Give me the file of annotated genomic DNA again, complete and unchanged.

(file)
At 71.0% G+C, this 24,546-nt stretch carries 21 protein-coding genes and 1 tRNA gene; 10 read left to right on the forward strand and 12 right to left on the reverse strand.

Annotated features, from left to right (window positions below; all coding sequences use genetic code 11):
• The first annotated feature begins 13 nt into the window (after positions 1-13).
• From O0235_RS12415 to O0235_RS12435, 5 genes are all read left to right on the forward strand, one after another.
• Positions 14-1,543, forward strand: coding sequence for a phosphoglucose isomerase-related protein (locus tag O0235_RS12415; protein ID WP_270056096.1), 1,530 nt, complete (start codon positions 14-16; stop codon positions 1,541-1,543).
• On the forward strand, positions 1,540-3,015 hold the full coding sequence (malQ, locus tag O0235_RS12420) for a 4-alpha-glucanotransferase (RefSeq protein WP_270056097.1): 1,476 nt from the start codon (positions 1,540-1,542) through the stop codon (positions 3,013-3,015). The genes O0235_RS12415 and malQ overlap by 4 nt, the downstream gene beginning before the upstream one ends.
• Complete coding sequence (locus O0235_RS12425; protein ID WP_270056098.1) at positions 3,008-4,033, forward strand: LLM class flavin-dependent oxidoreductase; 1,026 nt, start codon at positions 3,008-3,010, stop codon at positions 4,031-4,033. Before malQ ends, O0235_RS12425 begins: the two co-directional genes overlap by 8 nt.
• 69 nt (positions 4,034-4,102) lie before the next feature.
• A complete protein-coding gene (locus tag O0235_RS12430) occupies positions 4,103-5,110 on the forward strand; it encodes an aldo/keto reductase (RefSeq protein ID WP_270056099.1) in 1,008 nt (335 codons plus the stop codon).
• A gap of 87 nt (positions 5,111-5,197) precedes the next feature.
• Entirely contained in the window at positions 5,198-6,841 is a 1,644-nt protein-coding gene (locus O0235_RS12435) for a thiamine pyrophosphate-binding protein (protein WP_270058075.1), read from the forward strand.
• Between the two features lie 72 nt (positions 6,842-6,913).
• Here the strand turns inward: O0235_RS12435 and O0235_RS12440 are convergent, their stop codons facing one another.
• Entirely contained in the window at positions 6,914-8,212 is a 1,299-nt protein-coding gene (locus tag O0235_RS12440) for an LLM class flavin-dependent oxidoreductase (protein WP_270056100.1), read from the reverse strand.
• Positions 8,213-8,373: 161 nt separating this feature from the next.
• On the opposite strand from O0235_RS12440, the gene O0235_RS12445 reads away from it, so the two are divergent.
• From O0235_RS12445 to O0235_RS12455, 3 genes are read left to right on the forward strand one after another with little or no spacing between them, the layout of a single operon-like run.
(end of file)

At 71.0% G+C, this 24,546-nt stretch carries 21 protein-coding genes and 1 tRNA gene; 10 read left to right on the forward strand and 12 right to left on the reverse strand.

Annotated features, from left to right (window positions below; all coding sequences use genetic code 11):
• The first annotated feature begins 13 nt into the window (after positions 1-13).
• From O0235_RS12415 to O0235_RS12435, 5 genes are all read left to right on the forward strand, one after another.
• Positions 14-1,543, forward strand: coding sequence for a phosphoglucose isomerase-related protein (locus tag O0235_RS12415; protein ID WP_270056096.1), 1,530 nt, complete (start codon positions 14-16; stop codon positions 1,541-1,543).
• On the forward strand, positions 1,540-3,015 hold the full coding sequence (malQ, locus tag O0235_RS12420) for a 4-alpha-glucanotransferase (RefSeq protein WP_270056097.1): 1,476 nt from the start codon (positions 1,540-1,542) through the stop codon (positions 3,013-3,015). The genes O0235_RS12415 and malQ overlap by 4 nt, the downstream gene beginning before the upstream one ends.
• Complete coding sequence (locus O0235_RS12425; protein ID WP_270056098.1) at positions 3,008-4,033, forward strand: LLM class flavin-dependent oxidoreductase; 1,026 nt, start codon at positions 3,008-3,010, stop codon at positions 4,031-4,033. Before malQ ends, O0235_RS12425 begins: the two co-directional genes overlap by 8 nt.
• 69 nt (positions 4,034-4,102) lie before the next feature.
• A complete protein-coding gene (locus tag O0235_RS12430) occupies positions 4,103-5,110 on the forward strand; it encodes an aldo/keto reductase (RefSeq protein ID WP_270056099.1) in 1,008 nt (335 codons plus the stop codon).
• A gap of 87 nt (positions 5,111-5,197) precedes the next feature.
• Entirely contained in the window at positions 5,198-6,841 is a 1,644-nt protein-coding gene (locus O0235_RS12435) for a thiamine pyrophosphate-binding protein (protein WP_270058075.1), read from the forward strand.
• Between the two features lie 72 nt (positions 6,842-6,913).
• Here the strand turns inward: O0235_RS12435 and O0235_RS12440 are convergent, their stop codons facing one another.
• Entirely contained in the window at positions 6,914-8,212 is a 1,299-nt protein-coding gene (locus tag O0235_RS12440) for an LLM class flavin-dependent oxidoreductase (protein WP_270056100.1), read from the reverse strand.
• Positions 8,213-8,373: 161 nt separating this feature from the next.
• On the opposite strand from O0235_RS12440, the gene O0235_RS12445 reads away from it, so the two are divergent.
• From O0235_RS12445 to O0235_RS12455, 3 genes are read left to right on the forward strand one after another with little or no spacing between them, the layout of a single operon-like run.